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Moderation in All Things

How to Avoid the Diet Blues

-- By Dean Anderson, Behavioral Psychology Expert

What comes to mind for you when you hear the word diet? If you’re like most people, you probably imagine eating carrot sticks, going to bed hungry, and giving up your favorite foods—and that's why so many diets fail. Most people just can’t tolerate those kinds of restrictions for very long.

The more you try to eliminate your favorite foods, the more feelings of discomfort, deprivation and resentment build up. This can result in bingeing on all the foods you’ve been denying yourself, undoing all your hard work in a single day. But even if you can avoid that problem, are you willing to eat like a rabbit for the rest of your life?

Studies show that 95 percent of people who follow a highly restrictive diet to lose weight will put the weight back on when they return to “normal” eating again. So what’s the alternative? How do you manage to lose weight without eliminating the problem foods and problem behaviors that made you overweight to begin with?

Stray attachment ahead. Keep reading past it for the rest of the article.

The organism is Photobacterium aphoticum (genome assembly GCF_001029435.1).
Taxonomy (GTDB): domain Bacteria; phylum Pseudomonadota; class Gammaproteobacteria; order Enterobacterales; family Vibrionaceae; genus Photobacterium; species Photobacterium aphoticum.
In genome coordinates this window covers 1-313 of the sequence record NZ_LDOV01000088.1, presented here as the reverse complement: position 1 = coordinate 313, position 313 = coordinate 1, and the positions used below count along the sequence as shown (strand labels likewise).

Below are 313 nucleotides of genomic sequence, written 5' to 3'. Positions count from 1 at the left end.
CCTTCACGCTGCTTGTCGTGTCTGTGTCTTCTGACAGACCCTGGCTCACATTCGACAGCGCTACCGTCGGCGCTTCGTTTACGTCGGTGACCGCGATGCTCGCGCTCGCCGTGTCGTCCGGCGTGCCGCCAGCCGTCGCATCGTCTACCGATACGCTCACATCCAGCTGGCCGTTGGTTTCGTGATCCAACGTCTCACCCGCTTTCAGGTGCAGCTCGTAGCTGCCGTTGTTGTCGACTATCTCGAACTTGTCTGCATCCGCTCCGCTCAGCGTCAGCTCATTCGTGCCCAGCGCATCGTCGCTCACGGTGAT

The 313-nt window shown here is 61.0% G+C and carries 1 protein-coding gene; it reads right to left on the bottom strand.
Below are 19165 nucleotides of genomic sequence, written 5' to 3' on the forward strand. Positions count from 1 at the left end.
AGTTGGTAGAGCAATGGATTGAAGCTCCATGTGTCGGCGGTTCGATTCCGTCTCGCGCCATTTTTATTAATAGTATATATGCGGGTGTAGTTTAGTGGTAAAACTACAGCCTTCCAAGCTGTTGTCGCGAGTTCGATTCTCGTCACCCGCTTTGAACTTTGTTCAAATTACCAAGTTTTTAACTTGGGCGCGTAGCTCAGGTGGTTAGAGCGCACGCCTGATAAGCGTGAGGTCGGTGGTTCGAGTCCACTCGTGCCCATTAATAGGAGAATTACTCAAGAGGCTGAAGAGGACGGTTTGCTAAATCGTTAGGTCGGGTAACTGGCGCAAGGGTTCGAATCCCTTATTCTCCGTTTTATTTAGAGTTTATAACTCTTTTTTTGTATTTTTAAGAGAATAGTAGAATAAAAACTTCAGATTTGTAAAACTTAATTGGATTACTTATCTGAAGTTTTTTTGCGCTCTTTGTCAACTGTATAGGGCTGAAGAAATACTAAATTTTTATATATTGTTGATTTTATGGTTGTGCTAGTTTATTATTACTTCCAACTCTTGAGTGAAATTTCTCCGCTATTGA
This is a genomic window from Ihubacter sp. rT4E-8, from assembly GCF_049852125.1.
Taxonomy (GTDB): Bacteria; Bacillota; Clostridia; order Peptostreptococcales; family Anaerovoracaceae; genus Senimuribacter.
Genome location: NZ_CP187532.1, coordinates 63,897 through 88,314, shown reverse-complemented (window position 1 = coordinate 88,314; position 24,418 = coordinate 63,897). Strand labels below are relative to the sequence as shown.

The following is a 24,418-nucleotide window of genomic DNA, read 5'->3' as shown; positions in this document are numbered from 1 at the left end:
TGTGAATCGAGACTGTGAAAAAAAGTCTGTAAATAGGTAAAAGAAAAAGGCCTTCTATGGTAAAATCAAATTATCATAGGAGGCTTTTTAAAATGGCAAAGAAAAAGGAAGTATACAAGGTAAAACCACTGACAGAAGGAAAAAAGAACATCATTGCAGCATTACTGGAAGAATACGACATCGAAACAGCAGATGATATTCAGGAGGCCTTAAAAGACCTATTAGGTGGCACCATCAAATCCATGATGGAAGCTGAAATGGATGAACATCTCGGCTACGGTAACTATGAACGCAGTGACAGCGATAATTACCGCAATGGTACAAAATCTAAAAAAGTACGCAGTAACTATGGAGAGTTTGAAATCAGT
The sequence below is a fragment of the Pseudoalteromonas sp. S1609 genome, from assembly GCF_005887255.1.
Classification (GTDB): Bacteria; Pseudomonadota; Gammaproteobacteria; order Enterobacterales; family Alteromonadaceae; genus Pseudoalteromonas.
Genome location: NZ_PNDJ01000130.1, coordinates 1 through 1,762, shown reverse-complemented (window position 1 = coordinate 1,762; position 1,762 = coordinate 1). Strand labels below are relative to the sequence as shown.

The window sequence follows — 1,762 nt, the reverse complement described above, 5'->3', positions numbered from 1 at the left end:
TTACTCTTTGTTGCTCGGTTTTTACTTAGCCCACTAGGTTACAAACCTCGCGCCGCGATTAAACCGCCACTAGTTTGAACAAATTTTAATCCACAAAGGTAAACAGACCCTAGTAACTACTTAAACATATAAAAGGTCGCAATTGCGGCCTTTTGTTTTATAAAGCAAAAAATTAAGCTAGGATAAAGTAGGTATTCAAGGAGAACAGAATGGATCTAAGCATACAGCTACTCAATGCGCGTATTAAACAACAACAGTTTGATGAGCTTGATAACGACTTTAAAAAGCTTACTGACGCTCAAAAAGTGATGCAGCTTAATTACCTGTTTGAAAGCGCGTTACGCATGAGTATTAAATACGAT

The alternative is moderation—in your eating and, perhaps most importantly, in your thinking.

What is Moderation?
 
On the surface, moderation simply means avoiding extremes. It involves finding strategies and habits that can be maintained over the long-term, without cycling between one extreme and the other.
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